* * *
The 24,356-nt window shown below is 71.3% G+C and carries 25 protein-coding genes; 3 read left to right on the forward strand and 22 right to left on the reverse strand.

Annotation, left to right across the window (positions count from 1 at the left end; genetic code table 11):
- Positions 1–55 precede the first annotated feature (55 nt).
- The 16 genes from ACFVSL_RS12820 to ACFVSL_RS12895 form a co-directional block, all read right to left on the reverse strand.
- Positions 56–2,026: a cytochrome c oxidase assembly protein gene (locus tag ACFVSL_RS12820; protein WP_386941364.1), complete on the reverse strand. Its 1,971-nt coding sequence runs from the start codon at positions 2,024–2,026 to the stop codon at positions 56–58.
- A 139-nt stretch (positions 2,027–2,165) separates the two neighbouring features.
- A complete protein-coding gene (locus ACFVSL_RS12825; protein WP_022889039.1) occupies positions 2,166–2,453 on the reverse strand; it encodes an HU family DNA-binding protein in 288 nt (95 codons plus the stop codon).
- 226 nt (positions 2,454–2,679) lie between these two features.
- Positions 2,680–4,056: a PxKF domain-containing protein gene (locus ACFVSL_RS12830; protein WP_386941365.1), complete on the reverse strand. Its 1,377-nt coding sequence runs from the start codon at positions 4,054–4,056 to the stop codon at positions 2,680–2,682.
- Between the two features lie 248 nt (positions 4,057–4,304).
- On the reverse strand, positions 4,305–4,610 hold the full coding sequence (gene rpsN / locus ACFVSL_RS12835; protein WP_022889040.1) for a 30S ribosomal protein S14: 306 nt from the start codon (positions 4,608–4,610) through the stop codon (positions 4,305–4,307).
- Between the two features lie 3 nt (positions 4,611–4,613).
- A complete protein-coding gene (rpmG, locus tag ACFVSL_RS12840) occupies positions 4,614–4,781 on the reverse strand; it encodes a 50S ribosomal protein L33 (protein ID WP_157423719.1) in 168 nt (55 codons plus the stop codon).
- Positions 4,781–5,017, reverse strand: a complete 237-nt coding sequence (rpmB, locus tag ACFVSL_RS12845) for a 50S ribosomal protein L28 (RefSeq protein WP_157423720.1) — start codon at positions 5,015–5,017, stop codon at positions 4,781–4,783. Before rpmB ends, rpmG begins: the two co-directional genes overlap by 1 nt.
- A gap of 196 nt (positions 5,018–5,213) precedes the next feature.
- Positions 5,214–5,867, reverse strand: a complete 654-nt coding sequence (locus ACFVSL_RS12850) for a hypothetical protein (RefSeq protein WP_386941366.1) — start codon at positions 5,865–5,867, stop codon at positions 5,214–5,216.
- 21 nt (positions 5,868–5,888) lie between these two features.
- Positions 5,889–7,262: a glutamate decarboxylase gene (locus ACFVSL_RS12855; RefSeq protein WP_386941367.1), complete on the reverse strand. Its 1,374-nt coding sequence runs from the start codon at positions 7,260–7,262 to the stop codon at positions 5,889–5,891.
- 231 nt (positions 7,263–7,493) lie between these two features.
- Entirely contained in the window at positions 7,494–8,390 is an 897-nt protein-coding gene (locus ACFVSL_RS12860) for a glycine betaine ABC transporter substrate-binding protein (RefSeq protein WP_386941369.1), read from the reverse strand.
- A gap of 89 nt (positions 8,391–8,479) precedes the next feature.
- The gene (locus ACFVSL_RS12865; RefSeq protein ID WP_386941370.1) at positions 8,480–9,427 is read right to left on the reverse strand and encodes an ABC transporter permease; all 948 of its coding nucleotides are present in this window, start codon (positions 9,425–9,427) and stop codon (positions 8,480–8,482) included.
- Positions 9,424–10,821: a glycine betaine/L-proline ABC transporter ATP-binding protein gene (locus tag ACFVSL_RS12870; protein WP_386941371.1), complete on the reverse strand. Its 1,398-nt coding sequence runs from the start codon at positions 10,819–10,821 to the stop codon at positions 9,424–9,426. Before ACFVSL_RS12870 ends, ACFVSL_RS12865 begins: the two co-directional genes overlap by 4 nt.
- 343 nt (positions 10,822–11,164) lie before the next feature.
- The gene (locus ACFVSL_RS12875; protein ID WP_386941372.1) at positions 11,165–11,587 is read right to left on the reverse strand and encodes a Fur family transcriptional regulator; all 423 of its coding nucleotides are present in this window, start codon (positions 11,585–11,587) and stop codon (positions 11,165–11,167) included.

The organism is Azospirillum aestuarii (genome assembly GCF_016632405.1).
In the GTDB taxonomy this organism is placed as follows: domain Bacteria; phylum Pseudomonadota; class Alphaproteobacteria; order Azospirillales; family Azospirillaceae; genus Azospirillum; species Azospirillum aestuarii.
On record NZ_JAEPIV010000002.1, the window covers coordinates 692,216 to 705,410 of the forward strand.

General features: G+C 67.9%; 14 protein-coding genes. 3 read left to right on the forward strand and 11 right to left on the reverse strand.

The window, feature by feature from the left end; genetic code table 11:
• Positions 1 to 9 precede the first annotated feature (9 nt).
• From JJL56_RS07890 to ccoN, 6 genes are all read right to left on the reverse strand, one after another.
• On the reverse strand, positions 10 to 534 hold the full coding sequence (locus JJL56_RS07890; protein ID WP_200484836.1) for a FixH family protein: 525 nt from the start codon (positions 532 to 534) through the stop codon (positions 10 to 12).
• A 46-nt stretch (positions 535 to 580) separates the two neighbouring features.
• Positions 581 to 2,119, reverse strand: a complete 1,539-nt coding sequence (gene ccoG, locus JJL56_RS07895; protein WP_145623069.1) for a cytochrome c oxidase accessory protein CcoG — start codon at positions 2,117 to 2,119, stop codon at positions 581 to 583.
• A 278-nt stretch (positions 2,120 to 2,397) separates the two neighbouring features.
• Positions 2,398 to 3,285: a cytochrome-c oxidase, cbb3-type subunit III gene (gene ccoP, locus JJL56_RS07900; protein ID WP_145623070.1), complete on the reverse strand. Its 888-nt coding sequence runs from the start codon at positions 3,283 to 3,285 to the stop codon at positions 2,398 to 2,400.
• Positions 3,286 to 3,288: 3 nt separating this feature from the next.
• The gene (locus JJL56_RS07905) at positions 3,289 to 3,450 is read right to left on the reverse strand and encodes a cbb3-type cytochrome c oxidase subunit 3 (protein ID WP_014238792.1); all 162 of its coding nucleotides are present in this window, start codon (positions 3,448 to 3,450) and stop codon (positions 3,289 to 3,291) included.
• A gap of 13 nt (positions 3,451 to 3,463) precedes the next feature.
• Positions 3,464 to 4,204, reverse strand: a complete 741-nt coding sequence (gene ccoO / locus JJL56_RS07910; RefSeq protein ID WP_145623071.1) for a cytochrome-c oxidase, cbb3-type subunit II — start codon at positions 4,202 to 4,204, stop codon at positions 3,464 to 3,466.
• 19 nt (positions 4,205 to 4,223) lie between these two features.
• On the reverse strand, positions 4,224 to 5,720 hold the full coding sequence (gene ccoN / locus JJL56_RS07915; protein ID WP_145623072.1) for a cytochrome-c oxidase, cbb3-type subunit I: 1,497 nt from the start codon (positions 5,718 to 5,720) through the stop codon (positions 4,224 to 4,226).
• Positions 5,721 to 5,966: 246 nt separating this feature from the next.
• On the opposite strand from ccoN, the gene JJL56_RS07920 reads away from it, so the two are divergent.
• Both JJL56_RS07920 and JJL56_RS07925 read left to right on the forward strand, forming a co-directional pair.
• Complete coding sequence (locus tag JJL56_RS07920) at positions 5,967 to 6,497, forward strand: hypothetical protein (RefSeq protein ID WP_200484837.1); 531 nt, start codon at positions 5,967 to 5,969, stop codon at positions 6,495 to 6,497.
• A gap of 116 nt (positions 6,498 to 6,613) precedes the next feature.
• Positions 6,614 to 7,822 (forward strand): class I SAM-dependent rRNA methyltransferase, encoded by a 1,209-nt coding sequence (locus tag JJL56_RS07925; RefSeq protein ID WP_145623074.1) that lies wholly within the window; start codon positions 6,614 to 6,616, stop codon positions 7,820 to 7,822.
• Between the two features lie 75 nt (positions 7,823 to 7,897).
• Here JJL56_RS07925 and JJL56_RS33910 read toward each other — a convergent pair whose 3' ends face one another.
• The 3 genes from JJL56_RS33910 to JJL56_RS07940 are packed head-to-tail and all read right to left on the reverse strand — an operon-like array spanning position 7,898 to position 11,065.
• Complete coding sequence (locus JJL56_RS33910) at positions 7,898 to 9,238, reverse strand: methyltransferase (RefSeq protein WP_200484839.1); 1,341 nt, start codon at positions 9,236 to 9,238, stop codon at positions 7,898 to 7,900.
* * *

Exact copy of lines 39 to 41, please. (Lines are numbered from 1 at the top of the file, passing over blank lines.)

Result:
• The gene (locus JJL56_RS07905) at positions 3,289 to 3,450 is read right to left on the reverse strand and encodes a cbb3-type cytochrome c oxidase subunit 3 (protein ID WP_014238792.1); all 162 of its coding nucleotides are present in this window, start codon (positions 3,448 to 3,450) and stop codon (positions 3,289 to 3,291) included.
• A gap of 13 nt (positions 3,451 to 3,463) precedes the next feature.
• Positions 3,464 to 4,204, reverse strand: a complete 741-nt coding sequence (gene ccoO / locus JJL56_RS07910; RefSeq protein ID WP_145623071.1) for a cytochrome-c oxidase, cbb3-type subunit II — start codon at positions 4,202 to 4,204, stop codon at positions 3,464 to 3,466.